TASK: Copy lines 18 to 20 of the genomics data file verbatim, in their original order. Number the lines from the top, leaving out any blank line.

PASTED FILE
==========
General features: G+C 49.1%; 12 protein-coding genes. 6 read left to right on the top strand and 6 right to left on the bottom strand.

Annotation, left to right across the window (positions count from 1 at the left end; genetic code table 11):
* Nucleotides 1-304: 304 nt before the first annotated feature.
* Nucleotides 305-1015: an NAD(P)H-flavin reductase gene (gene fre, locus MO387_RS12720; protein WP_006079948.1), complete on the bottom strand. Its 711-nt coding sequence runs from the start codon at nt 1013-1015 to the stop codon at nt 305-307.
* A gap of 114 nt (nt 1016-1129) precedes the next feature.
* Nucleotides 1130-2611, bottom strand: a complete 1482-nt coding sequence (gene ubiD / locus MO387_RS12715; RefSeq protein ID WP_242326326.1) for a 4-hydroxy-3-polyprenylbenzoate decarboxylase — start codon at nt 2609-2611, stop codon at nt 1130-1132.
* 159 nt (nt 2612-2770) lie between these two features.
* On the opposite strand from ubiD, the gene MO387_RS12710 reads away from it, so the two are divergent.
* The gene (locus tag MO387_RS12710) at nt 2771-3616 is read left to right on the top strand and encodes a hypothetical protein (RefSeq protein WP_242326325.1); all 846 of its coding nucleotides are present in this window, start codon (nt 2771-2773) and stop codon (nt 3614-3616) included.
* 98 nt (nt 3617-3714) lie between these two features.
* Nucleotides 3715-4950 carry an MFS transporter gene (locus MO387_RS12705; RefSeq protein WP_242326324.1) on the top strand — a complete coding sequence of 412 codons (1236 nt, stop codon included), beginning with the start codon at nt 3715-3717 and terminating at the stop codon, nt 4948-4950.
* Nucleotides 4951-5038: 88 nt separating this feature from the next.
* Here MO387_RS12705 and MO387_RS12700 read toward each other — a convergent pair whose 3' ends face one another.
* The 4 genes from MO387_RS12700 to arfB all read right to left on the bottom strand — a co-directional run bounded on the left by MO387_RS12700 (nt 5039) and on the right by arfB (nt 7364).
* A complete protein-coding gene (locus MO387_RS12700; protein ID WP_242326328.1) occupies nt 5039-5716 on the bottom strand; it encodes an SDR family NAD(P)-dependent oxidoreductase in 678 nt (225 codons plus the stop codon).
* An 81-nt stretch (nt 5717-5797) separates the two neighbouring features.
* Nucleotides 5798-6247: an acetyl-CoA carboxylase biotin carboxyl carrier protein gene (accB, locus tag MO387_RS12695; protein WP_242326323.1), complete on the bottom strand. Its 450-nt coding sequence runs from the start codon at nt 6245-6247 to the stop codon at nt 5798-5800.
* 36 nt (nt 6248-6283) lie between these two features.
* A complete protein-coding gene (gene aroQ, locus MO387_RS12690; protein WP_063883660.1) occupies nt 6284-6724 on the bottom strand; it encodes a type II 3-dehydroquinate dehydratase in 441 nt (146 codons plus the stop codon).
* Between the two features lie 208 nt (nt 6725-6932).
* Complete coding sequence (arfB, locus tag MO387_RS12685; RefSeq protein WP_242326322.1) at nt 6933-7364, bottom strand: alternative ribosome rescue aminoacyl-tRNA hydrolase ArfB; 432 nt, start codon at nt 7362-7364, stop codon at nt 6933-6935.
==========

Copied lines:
* 36 nt (nt 6248-6283) lie between these two features.
* A complete protein-coding gene (gene aroQ, locus MO387_RS12690; protein WP_063883660.1) occupies nt 6284-6724 on the bottom strand; it encodes a type II 3-dehydroquinate dehydratase in 441 nt (146 codons plus the stop codon).
* Between the two features lie 208 nt (nt 6725-6932).